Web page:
By Emily Ledger
Humans have been cultivating and using cannabis for thousands of years; however, despite this simple truth, our knowledge of the plant’s many compounds remains shockingly underdeveloped.
While there are over 100 cannabinoids, many of us have only heard of a handful of them – and even researchers still don’t know everything about these compounds and how they work on our bodies.
Scientific research in this area has been severely stunted for decades due to the prohibition of the plant. However, another cannabinoid has become the subject of increasing interest – delta-8 THC.
What is delta-8 THC?
It is widely known that ‘THC’ is the compound produced by cannabis that is largely responsible for the high associated with the plant. However, in most cases, this is actually an abbreviated term used to refer to delta-9 THC. There are a number of other similarly structured compounds – including delta-8 THC.
The structure of this compound is very similar to that of delta-9 THC – in fact, there are only a few bonds difference between the two cannabinoids.
As an analogue of THC, delta-8 THC has also been found to produce a high similar to that of the more common delta-9 THC; however, it has a lower psychotropic potency than its more common cousin. Like other cannabinoids, it has also been found to have promising medicinal and therapeutic potential.
Delta-8 THC is one of the four most common cannabinoids produced by the cannabis plant, however, it is still only naturally present in extremely small quantities. Nonetheless, this hasn’t stopped some companies from developing ways to successfully extract the cannabinoid for product developments.
Delta-8 THC Products and Legality
While delta-8 THC may still be largely unknown, product retailers in the USA, and increasingly in Europe, are beginning to catch on to its potential. A number of companies are now selling vape products dedicated to the compound.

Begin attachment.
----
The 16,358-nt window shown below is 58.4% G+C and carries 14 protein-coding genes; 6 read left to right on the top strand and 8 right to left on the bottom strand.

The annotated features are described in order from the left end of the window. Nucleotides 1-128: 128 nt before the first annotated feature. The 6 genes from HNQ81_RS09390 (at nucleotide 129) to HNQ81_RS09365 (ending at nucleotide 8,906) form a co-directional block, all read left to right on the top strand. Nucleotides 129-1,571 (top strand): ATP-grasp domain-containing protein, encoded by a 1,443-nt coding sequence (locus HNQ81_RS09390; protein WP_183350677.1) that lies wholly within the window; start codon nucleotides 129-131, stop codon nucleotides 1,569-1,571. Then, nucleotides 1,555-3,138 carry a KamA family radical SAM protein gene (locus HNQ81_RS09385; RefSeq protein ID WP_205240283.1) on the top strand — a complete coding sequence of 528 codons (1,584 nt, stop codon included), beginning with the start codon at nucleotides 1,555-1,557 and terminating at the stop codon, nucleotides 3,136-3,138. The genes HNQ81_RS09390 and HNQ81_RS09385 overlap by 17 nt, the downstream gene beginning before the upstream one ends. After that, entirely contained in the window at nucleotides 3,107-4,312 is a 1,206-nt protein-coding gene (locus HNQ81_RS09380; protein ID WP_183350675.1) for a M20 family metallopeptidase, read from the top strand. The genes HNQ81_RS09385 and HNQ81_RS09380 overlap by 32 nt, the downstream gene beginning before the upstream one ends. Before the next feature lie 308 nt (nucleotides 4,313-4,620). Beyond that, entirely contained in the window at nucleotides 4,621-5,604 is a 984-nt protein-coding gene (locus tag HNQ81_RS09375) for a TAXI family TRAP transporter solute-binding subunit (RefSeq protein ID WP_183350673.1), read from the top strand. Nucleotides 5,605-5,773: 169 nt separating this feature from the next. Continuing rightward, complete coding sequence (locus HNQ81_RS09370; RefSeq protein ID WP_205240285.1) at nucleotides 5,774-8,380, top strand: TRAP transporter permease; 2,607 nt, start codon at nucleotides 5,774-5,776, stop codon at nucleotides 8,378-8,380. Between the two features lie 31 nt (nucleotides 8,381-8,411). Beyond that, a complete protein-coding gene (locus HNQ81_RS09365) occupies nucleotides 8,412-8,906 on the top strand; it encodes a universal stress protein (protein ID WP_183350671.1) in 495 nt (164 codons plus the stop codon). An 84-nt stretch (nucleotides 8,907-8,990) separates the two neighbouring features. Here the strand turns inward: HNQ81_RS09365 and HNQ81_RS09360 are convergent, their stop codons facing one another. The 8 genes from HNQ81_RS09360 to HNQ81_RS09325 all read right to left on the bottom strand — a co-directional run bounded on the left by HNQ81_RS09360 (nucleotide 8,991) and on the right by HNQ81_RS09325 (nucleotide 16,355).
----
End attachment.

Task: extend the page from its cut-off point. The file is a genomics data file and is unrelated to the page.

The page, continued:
The apparent appeal of the product is bolstered by claims from some recreational users that it gives a milder high with less anxiety and paranoia.
This is all well and good, but the question of its legality remains somewhat uncertain.
Many believe that the compound’s classification as a hemp derivative should mean it is included under the US Farm Bill – legislation enacted in 2018 that essentially legalised hemp at the federal level. However, there is still much dispute over these claims.
Here in the UK, many believe that the issue of legality remains unclear. There is no express mention of this particular cannabinoid in the government’s factsheet for cannabis and cannabinoids as either an exempt product or a controlled substance.
A recent statement from a Home Office spokesperson, however, appears to put the issue to bed. In a statement to Cannavist, the spokesperson confirmed: “Delta-8 THC is a cannabinol derivative that is controlled as a Class B drug under the Misuse of Drugs Act 1971.
“This means it is illegal to possess, sell or produce with a maximum penalty for supply of 14 years or a fine or both.
“Our approach on drugs remains clear – we must prevent drug use in our communities, support people through treatment and recovery, and tackle the supply of illegal drugs.”
Therefore, products available to purchase from the UK are likely unregulated, of questionable quality and subject to legal issues. So, it might be best to wait for development on the subject before trying your luck!
Potential Medical Properties of Delta-8 THC
While the retail market for delta-8 THC may not be as refined (or perhaps as legal) as we might hope, there have been some promising developments in research. Some studies have found that this cannabinoid may have antiemetic, anxiolytic, appetite-stimulating, analgesic, and neuroprotective properties.